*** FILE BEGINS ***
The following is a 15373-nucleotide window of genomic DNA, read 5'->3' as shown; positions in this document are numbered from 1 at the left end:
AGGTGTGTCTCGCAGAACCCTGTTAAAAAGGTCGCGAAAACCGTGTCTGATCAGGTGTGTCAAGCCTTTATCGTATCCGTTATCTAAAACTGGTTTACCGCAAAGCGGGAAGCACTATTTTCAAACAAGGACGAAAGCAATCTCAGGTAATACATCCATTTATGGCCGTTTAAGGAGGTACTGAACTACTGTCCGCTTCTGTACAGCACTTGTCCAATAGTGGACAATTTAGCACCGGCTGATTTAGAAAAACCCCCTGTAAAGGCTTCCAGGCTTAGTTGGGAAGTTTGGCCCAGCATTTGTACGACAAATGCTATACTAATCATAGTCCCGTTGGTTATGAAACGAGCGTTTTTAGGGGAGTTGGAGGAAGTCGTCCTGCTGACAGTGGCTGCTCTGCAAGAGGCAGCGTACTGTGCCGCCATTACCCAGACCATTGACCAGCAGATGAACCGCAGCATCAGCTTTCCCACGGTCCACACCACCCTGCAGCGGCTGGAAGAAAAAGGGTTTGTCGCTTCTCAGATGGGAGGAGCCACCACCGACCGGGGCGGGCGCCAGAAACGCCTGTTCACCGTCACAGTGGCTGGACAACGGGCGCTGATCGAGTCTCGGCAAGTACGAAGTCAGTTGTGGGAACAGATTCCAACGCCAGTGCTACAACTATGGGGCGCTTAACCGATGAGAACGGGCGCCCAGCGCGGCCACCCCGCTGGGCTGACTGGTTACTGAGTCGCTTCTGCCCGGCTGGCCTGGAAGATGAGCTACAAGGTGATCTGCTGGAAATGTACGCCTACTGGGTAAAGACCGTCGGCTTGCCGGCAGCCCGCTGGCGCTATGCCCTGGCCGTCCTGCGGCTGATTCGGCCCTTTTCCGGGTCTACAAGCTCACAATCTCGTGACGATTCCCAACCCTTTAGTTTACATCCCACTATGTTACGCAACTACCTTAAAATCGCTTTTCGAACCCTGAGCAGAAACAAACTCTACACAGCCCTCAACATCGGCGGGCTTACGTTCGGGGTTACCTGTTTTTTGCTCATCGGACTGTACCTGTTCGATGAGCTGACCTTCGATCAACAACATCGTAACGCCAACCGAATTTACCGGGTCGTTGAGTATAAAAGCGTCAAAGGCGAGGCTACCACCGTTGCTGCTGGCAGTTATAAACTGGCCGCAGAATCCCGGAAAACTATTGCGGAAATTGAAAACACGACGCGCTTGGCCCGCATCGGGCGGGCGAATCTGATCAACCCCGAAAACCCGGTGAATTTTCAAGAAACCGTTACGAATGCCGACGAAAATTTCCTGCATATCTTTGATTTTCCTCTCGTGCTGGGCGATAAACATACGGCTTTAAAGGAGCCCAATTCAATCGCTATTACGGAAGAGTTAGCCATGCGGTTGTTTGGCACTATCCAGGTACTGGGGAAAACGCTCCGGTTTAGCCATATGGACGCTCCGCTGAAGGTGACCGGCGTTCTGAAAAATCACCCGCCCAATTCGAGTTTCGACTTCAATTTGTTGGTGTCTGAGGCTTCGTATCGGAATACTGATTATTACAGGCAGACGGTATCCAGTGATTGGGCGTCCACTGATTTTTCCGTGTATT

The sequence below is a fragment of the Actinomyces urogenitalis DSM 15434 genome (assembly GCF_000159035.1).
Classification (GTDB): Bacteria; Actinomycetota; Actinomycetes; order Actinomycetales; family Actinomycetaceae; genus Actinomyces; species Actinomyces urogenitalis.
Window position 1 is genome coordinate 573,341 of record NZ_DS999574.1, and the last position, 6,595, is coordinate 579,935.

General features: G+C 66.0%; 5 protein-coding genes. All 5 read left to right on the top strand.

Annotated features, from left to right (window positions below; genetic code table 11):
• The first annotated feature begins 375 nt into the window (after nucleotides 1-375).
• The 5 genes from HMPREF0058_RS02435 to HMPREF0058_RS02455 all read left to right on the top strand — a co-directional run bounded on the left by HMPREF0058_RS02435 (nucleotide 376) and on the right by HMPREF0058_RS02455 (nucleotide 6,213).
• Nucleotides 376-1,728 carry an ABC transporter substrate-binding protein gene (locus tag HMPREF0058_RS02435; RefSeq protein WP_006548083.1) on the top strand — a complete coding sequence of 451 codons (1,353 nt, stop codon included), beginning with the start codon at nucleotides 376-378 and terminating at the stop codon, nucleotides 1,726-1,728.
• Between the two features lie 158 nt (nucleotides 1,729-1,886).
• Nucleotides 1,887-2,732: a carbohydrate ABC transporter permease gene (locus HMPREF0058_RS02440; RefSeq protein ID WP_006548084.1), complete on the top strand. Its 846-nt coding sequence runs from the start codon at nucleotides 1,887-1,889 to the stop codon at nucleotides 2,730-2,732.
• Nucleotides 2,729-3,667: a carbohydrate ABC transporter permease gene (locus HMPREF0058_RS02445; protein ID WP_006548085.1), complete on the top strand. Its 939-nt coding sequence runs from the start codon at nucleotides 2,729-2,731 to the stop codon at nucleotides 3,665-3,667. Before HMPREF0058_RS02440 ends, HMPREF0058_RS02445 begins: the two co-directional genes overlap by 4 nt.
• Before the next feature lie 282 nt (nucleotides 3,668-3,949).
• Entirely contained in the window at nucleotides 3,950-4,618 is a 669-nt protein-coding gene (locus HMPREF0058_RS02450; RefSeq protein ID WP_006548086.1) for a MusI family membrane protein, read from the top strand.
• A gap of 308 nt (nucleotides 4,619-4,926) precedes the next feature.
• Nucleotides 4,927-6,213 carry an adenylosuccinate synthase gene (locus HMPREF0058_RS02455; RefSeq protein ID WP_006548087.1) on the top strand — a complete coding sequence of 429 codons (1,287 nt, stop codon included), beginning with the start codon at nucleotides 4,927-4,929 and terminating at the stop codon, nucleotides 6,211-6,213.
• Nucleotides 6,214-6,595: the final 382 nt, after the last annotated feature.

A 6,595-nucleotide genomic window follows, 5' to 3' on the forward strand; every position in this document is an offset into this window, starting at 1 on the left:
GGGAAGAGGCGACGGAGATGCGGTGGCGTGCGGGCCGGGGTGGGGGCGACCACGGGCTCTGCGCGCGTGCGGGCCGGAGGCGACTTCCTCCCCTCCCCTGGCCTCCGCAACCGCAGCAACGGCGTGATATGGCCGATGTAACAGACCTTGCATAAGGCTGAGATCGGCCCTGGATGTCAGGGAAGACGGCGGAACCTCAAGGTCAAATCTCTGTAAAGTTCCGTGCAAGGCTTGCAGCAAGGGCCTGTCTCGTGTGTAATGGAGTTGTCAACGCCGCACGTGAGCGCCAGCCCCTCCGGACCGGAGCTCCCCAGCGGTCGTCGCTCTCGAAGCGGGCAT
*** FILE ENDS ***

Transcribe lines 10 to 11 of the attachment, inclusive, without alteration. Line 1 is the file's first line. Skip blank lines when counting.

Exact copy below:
• Nucleotides 376-1,728 carry an ABC transporter substrate-binding protein gene (locus tag HMPREF0058_RS02435; RefSeq protein WP_006548083.1) on the top strand — a complete coding sequence of 451 codons (1,353 nt, stop codon included), beginning with the start codon at nucleotides 376-378 and terminating at the stop codon, nucleotides 1,726-1,728.
• Between the two features lie 158 nt (nucleotides 1,729-1,886).